Now that I’m retired and have had some time to consider it, I have come to accept that this immobility is likely a Law of Nature. That we merely talk at those who have espoused different beliefs. Arguments –attempts at conversion to particular sides- however much fun, are ultimately useless. Pointless. But then I happened across an article in the BBC Future series that gave me hope. http://www.bbc.com/future/story/20140521-the-best-way-to-win-an-argument?  Maybe others, too, are uncertain of the details, and cling to little more than the framework of the issues for which they have argued so strenuously. Maybe yelling louder at them merely hardens their position.

‘A little over a decade ago Leonid Rozenblit and Frank Keil from Yale University suggested that in many instances people believe they understand how something works when in fact their understanding is superficial at best. They called this phenomenon “the illusion of explanatory depth”’. And this illusion is easily maintained if it is not questioned. ‘Why would we bother expending the effort to really understand things when we can get by without doing so? The interesting thing is that we manage to hide from ourselves exactly how shallow our understanding is.

‘Research […] on this illusion of understanding shows how the effect might be used to convince others they are wrong. The research team, led by Philip Fernbach, of the University of Colorado, reasoned that the phenomenon might hold as much for political understanding as for things like how toilets work. Perhaps, they figured, people who have strong political opinions would be more open to other viewpoints, if asked to explain exactly how they thought the policy they were advocating would bring about the effects they claimed it would.’ And the study showed that ‘[t]hose who were asked to provide explanations softened their views, and reported a correspondingly larger drop in how they rated their understanding of the issues.’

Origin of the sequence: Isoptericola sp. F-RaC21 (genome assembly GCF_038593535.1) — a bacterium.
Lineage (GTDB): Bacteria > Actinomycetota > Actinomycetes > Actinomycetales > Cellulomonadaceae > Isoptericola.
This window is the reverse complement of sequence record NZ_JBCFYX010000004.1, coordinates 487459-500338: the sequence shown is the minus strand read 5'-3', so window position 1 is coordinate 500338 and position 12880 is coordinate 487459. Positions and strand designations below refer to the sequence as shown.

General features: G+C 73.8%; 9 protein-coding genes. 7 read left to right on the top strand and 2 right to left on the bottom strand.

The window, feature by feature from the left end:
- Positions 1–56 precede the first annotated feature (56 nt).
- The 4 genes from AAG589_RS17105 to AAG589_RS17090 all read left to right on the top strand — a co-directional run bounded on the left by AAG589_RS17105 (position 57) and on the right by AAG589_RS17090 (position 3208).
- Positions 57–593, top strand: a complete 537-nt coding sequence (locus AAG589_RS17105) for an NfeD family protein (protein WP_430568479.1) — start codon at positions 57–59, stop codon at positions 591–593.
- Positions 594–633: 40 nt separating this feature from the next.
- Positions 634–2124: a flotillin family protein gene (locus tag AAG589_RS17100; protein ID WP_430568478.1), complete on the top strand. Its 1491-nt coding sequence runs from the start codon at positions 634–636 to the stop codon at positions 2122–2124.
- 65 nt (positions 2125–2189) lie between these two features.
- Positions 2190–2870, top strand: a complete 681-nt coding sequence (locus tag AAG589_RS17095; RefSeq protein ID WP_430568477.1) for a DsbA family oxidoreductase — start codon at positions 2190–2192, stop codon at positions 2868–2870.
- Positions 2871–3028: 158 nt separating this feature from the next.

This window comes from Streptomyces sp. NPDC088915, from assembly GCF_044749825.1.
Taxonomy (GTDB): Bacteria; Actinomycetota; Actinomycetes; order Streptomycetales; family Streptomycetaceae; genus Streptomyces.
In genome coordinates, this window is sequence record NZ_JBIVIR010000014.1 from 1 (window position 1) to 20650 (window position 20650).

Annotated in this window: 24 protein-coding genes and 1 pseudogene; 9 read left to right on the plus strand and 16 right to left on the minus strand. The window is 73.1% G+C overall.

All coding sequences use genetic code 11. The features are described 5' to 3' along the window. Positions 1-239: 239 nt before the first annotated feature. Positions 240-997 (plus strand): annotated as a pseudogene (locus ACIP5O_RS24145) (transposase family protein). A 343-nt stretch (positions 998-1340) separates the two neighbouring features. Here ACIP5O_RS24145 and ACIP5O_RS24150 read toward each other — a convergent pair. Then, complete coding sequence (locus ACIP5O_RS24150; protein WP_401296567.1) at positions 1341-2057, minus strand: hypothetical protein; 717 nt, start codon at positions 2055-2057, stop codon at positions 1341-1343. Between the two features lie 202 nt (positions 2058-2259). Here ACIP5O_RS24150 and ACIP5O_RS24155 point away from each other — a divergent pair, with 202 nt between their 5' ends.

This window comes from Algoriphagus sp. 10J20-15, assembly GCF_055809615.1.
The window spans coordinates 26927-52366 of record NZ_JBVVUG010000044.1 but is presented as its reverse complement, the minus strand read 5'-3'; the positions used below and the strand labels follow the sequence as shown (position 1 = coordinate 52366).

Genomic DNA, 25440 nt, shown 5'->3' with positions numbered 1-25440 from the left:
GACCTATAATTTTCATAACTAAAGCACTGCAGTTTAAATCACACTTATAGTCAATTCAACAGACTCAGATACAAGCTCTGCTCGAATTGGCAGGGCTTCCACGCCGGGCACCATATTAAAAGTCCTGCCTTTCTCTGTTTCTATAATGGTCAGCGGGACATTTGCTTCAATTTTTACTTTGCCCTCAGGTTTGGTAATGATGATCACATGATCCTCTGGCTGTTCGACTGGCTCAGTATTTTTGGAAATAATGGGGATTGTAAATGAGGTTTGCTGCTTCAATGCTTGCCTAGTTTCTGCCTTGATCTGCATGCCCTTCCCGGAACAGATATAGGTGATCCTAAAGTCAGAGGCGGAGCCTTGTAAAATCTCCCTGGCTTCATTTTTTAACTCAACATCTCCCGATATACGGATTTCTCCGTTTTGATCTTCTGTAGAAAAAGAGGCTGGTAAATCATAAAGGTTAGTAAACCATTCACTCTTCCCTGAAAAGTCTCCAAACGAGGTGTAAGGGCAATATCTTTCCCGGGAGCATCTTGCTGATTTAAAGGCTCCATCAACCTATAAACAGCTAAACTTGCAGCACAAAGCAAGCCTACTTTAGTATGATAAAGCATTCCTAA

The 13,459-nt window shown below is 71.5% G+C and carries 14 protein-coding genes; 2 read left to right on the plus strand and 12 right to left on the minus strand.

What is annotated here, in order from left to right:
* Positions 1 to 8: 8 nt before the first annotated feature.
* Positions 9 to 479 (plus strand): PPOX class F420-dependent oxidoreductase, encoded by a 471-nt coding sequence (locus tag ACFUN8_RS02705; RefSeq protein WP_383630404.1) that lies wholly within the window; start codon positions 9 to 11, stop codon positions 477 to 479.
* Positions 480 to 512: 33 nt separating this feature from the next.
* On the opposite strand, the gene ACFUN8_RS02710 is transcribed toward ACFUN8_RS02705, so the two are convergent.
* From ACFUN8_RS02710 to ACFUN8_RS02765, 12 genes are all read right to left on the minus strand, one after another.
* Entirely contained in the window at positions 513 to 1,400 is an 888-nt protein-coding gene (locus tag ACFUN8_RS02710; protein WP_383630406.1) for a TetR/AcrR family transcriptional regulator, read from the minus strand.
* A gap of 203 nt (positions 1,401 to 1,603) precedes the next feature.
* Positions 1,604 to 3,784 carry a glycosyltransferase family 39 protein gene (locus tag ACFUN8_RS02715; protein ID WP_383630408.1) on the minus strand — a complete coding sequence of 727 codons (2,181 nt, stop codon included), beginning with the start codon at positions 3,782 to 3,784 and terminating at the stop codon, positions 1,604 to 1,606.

Details -my vulnerability again. But it’s not just mine, thank goodness. I guess most of us are lazy. And once we have decided on a point of view –an ideological stand, for example- we pack  ourselves in confirmation biases like the bubble wrap that Amazon uses to protect all that stuff we order online, and every other opinion seems alien. Misguided. Wrong. That which was meant to protect our views, unbeknownst to us, imprisons them. And, if we don’t let them air every so often, can actually ossify them.

Yet, even after reading the article, I’m often still uncomfortable if someone asks me to explain something in greater detail, seeks to investigate how fully I understand the position I am espousing -but isn’t that what discussion is all about? The word apparently derives from the past participle of the Latin verb discutere –to dash to pieces, agitate.

I like that. It leaves some room for the elbows to move. And although the map of Canada that I manage to draw may still look a little strange, maybe I’ll learn where to put Prince Edward Island…